You’ve likely installed smoke alarms in your home, and perhaps a carbon monoxide detector. Shouldn’t you also test your home for radon? It is estimated that as many as one in 15 homes have dangerous levels of radon. Radon is the second leading cause of lung cancer after smoking and is responsible for about 20,0000 deaths in the U.S. each year.
What is Radon?
Radon is a radioactive, carcinogenic gas that occurs naturally in the earth. Formed from the breakdown of uranium, it can be found in rocks, soil, and water. Radon can seep through cracks in walls and foundations or enter your home through openings around water pipes, gas pipes, drains, and sump pumps. Construction materials and methods can affect radon levels. Radon is generally most concentrated in basements and crawl spaces since it comes up through the ground.
Why Test Your Home for Radon
Radon is an odorless and colorless gas. Radon is not a problem in the air outside but an unsafe level can build up indoors. There is no safe level for this invisible gas, and you won’t know it’s there unless you test your home for radon. If you are breathing in radon, you won’t feel sick or have any symptoms in the beginning.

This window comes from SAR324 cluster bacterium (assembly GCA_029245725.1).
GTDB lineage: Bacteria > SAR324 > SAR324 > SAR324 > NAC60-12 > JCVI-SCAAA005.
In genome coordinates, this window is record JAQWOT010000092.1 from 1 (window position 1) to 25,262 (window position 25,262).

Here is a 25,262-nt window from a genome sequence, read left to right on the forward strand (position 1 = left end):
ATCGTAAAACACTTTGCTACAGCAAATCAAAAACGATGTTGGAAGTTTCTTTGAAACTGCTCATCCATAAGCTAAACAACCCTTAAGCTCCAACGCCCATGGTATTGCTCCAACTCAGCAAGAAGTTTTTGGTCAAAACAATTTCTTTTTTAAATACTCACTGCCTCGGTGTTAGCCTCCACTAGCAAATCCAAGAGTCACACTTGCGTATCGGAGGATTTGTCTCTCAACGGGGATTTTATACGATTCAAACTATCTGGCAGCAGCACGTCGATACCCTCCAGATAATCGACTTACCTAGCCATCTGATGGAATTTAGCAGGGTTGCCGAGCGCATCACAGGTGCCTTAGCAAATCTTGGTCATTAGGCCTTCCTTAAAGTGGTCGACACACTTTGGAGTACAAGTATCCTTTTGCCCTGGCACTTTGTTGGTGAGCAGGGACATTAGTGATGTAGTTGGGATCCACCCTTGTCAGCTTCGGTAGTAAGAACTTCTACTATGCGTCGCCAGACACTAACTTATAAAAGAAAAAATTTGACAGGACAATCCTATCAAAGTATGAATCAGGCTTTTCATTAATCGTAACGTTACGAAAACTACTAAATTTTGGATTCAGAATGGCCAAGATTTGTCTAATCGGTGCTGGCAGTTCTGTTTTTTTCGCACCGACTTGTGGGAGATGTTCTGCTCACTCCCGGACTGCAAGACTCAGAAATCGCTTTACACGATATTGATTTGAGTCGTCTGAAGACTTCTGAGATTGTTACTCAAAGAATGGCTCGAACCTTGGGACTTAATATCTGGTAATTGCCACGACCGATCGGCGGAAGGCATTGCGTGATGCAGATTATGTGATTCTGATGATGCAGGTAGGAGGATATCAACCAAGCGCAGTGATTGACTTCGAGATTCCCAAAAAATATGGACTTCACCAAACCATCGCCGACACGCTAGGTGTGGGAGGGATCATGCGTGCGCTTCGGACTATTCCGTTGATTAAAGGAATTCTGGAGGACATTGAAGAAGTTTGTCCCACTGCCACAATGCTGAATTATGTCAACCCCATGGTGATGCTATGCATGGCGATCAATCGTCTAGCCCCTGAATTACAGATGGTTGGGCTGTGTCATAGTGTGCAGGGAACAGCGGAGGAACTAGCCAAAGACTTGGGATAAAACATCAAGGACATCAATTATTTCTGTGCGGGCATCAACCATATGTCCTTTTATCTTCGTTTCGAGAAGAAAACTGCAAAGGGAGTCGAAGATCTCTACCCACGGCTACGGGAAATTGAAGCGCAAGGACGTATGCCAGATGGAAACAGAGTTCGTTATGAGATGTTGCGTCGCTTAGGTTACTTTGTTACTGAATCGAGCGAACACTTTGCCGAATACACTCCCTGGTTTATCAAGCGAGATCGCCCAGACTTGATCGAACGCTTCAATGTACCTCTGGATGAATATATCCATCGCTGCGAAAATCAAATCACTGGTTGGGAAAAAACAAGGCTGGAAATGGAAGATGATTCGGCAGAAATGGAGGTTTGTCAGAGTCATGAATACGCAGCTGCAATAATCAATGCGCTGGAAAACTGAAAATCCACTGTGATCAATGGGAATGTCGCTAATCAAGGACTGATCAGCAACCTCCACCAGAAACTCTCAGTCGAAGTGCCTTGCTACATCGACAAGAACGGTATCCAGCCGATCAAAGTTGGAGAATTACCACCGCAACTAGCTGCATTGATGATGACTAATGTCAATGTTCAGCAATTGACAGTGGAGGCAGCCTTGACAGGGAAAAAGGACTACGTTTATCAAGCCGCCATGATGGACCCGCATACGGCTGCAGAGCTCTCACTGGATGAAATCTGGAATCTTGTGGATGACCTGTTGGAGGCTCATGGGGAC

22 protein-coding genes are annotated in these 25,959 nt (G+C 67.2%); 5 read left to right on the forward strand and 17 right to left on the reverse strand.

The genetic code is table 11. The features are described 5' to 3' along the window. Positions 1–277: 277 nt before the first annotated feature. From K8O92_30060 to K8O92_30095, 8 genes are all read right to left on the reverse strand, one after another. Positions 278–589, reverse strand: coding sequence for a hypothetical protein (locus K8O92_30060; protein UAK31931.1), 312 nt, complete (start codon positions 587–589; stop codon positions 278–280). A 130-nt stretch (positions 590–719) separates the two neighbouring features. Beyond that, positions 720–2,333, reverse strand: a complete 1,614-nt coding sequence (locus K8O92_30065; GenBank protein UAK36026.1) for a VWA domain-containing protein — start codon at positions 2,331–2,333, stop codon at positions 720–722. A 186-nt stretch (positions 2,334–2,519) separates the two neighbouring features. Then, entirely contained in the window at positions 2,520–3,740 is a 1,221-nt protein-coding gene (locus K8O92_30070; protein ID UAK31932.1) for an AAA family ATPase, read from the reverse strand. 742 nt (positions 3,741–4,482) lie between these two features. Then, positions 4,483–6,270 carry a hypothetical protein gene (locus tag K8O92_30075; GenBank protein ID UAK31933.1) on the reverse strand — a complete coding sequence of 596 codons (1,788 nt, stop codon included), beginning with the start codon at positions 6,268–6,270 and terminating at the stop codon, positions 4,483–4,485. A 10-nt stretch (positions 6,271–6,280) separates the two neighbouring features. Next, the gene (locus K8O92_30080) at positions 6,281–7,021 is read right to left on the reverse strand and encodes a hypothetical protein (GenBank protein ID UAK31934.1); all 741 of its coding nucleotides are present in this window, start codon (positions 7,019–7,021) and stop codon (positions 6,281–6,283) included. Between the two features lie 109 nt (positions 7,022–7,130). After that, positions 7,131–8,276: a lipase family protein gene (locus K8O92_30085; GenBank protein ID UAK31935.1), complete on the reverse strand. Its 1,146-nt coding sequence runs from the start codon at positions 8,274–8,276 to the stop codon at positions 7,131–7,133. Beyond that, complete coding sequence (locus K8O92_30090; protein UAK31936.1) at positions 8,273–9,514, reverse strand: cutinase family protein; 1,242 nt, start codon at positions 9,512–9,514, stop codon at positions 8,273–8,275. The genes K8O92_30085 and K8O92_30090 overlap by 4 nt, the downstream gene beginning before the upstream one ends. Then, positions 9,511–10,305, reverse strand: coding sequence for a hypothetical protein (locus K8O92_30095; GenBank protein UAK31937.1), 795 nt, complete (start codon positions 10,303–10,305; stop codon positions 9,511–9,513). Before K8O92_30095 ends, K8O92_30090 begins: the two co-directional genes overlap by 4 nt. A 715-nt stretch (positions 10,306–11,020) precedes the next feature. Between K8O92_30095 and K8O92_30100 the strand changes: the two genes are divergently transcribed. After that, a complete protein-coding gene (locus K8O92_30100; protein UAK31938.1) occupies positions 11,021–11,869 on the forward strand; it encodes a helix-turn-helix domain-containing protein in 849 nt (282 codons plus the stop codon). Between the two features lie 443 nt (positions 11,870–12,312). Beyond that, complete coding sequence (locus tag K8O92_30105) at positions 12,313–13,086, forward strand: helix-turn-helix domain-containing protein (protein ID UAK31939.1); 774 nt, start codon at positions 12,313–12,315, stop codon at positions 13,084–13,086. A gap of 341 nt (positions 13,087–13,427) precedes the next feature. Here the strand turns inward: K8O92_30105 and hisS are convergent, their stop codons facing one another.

According to the U.S. Environmental Protection Agency (EPA), radon levels above 4 picocuries/liter or higher are considered to be the “take action” level. Homeowners and landlords should take steps to eliminate all possible entry points for this dangerous gas by hiring a radon mitigation company.
Radon Concerns for Home Buyers and Sellers
If you have future plans to sell, you should first test your home for radon. You’ll have time to take care of the problem before it causes any hitches in your transaction. If you detect unsafe levels of radon, contact your state’s local radon office for a list of radon mitigation contractors. They have a variety of ways to fix the problem. Their price for service ranges from around $800 to $2,500.Let potential buyers know if you have tested your home for radon.
If you have found a home you are interested in buying, make sure you order a professional radon test along with the home inspection. If you are in love with a home that has tested high, request that the seller pays for the mitigation and the retesting.
How to Test Your Home for Radon
Fortunately, professional radon testing is not expensive or invasive. If you are having a home inspection, never forgo radon testing. DIY test kits are available, but they lack accuracy so it is best to order a test from a trained professional.
A radon level of four or higher calls for action. Hire a professional mitigator knowledgeable in reducing radon entry points. If you discover that your family has been exposed to high levels of radon for an extended period of time, talk to your doctor about a possible CT lung scan.